Summary Of Edna St. Vincent Millay's A Few Figs From Thistles

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Throughout the 1920s, a woman’s life in the United States was rapidly changing. These changes, which allowed women to possess more control over their own lives, are the subject of Edna St. Vincent Millay’s poems in A Few Figs from Thistles. Perhaps most noteworthy is the fact that, during the 1920s, women began to experience the taste of freedom in regard to their individual lives. With this freedom came a whole slew of new opportunities for women, which includes staying out late, defying preexisting social norms, and even living the life they choose, among other things. Without a doubt, St. Vincent Millay’s “First Fig”, “Recuerdo”, and “Midnight Oil” all focus on going out for a night on the town and staying up far too late just to indulge…show more content…
(St. Vincent Millay 1-4).
In this poem, readers can see that during this period, women were beginning to question and rebel against the expectations society placed upon them. As St. Vincent Millay points out, women were now enjoying their freedom, but society still expected them to return to a placid lifestyle once they got married. As a result of the aforementioned expectation, a crucial question arises: why must a woman abandon her freedom in exchange for marriage? Instead of complying with this age-old constraint, St. Vincent Millay challenges the expectations placed upon women in the last line of “The Singing-Woman from the Wood’s Edge” by stating, “What should I be but just what I am?” (St. Vincent Millay 36). This line shows that, women were beginning to live life how they wanted during the 1920s, possessing more control over their individuality than ever before. Furthermore, as urged by St. Vincent Millay, a woman’s individuality was something to be expressed and impervious to other’s expectations. However, these changes in women’s lives are for both the better and worse. Specifically, these changes allowed women the aforementioned freedom they never had, which helped to better the lives of women around the country and worked towards achieving equality. However, since women never possessed this much freedom before, it was possible for some women to get in way over their heads. That is, not knowing how to utilize freedom appropriately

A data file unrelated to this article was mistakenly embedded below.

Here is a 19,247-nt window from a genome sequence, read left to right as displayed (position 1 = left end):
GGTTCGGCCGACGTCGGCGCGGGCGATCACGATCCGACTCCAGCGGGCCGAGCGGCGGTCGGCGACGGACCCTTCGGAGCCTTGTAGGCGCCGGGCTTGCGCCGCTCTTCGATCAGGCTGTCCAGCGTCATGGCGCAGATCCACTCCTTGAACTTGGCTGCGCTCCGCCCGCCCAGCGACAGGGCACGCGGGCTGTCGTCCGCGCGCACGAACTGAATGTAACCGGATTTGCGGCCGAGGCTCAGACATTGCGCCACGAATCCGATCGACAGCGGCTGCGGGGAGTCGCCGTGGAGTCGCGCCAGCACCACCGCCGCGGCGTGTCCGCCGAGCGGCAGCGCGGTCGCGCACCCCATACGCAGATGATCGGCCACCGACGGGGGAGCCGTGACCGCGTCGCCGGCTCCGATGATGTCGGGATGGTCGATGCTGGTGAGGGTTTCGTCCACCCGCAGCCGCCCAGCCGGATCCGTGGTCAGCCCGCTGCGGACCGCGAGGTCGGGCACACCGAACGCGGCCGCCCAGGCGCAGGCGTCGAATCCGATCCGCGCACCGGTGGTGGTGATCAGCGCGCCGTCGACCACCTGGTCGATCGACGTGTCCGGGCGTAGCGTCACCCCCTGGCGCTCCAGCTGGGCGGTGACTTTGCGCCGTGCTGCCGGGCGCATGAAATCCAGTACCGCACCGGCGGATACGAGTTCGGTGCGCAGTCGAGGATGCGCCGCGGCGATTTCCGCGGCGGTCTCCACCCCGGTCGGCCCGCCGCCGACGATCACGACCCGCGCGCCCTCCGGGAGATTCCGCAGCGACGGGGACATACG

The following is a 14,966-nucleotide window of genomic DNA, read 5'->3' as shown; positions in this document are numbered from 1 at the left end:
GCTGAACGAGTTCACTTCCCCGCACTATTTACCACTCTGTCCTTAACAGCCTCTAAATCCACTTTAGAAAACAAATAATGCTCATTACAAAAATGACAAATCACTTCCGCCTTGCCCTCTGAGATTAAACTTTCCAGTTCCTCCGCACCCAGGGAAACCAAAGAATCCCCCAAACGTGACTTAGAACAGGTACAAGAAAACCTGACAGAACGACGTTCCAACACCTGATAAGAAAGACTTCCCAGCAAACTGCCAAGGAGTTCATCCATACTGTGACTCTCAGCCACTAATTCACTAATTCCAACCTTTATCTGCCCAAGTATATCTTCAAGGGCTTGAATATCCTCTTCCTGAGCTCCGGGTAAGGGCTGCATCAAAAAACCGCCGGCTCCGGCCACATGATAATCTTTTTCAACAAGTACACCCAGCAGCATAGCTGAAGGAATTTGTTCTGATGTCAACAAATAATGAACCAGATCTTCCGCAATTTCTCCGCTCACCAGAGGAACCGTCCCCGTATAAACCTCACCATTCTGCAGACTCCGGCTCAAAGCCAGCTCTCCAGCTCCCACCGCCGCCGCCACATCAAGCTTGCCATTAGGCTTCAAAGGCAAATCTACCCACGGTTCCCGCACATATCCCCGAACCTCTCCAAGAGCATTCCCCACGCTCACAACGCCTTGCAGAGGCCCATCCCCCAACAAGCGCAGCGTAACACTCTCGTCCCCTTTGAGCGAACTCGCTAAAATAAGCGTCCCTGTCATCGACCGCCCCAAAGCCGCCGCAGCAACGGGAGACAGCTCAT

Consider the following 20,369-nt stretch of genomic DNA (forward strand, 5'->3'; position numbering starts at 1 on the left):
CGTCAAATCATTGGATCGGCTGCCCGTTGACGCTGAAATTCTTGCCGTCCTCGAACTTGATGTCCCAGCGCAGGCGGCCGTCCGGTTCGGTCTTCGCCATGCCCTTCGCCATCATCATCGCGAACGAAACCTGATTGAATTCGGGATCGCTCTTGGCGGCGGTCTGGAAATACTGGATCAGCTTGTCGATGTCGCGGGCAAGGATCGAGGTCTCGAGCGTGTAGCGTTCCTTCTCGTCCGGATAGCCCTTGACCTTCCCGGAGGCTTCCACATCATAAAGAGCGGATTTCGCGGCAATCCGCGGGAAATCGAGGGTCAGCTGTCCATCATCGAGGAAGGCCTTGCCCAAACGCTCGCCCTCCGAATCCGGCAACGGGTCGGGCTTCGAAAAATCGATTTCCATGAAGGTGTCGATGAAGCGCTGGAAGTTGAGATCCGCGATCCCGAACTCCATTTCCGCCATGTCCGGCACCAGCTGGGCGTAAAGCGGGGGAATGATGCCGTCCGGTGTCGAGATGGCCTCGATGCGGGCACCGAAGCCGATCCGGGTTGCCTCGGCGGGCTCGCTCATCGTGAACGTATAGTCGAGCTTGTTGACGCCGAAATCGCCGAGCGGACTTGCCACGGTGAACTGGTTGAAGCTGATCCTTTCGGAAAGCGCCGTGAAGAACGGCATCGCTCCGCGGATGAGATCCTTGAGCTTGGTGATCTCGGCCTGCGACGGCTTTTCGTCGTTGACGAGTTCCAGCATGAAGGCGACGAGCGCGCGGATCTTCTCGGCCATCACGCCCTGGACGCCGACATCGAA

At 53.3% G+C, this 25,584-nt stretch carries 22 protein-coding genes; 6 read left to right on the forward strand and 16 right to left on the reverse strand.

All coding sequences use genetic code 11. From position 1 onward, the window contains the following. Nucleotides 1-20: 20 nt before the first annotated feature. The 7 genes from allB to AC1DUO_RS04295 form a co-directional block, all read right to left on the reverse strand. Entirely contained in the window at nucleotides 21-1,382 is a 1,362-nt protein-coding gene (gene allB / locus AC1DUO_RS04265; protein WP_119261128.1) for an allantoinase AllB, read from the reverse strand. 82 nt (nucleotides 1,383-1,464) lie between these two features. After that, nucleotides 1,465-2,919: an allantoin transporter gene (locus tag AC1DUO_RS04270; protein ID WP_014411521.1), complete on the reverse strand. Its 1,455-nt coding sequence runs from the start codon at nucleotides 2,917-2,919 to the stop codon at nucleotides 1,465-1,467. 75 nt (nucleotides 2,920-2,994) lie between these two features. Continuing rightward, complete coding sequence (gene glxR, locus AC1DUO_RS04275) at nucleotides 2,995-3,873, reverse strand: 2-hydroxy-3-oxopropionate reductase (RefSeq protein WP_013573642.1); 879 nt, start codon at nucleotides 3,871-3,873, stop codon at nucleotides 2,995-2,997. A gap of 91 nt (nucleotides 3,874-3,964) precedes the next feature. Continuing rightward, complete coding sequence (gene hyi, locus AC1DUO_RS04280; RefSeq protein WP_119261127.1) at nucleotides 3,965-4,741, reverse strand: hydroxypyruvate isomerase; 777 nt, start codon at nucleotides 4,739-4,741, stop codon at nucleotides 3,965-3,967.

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Most notably, the idea of a woman dating multiple men for fun—and not necessarily for love—emerges from several of St. Vincent Millay’s poems. For example, in “Thursday” she writes, “I loved you Wednesday,—yes—but what / Is that to me?” (St. Vincent Millay 7-8). This quote shows that, much like how the days of the week change every day, a woman’s love interest can change at the drop of a hat. This highlights the nonchalant attitude women began to adopt concerning relationships with men—that is, dating was now a pastime and not necessarily a serious, long-term commitment that eventually leads to marriage. Owing to this laid-back attitude, one can only expect that a woman would prefer to keep her options open. For instance, St. Vincent Millay captures this in “To the Not Impossible Him” through the last

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